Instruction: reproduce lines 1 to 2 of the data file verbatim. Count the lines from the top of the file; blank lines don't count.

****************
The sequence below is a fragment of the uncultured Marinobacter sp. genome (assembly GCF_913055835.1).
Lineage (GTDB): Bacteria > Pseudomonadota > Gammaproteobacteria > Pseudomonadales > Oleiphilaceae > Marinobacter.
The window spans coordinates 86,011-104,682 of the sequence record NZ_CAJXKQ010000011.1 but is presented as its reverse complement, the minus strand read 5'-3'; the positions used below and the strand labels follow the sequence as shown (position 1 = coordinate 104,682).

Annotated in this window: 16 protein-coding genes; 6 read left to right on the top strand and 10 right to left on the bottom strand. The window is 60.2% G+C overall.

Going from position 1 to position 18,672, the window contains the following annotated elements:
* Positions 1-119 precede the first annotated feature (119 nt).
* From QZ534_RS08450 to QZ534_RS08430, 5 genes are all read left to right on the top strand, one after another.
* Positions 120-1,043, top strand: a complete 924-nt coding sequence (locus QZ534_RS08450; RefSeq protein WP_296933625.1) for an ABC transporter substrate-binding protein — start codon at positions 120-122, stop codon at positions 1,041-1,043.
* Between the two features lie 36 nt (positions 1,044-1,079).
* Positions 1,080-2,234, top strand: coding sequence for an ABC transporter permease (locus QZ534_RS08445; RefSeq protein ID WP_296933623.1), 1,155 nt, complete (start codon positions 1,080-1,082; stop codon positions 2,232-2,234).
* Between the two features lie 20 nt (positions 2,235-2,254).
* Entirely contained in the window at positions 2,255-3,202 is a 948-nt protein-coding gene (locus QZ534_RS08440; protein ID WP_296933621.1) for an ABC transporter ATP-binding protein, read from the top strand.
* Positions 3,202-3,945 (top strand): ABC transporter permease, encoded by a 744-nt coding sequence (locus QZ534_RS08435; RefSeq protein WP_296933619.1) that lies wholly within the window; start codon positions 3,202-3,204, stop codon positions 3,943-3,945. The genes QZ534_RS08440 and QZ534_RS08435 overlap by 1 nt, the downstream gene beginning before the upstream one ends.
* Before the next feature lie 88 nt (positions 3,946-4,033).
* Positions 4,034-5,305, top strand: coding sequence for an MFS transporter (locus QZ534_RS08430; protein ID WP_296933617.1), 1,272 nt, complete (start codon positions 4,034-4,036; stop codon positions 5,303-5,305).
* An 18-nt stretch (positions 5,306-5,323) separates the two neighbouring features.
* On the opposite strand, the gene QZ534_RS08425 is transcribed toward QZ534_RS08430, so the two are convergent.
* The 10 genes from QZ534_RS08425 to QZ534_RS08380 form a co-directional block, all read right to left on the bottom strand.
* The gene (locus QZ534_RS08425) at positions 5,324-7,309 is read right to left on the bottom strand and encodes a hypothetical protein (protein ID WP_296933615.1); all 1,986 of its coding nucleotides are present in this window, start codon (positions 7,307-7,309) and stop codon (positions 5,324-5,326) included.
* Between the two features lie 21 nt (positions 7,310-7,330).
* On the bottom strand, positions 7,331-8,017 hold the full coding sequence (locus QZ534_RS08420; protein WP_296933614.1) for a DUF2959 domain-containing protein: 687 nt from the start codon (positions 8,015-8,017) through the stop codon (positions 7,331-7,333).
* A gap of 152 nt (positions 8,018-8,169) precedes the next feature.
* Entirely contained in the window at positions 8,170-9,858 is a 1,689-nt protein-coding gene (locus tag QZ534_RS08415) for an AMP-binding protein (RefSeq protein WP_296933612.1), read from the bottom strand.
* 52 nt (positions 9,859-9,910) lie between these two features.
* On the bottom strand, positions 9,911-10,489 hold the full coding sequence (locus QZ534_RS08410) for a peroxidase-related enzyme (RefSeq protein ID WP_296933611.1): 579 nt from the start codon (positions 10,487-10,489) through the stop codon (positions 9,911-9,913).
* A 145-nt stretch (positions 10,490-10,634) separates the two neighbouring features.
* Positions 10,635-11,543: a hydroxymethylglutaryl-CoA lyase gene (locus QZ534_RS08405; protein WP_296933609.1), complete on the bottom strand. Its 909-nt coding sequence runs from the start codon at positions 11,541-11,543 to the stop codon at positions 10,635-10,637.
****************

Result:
The sequence below is a fragment of the uncultured Marinobacter sp. genome (assembly GCF_913055835.1).
Lineage (GTDB): Bacteria > Pseudomonadota > Gammaproteobacteria > Pseudomonadales > Oleiphilaceae > Marinobacter.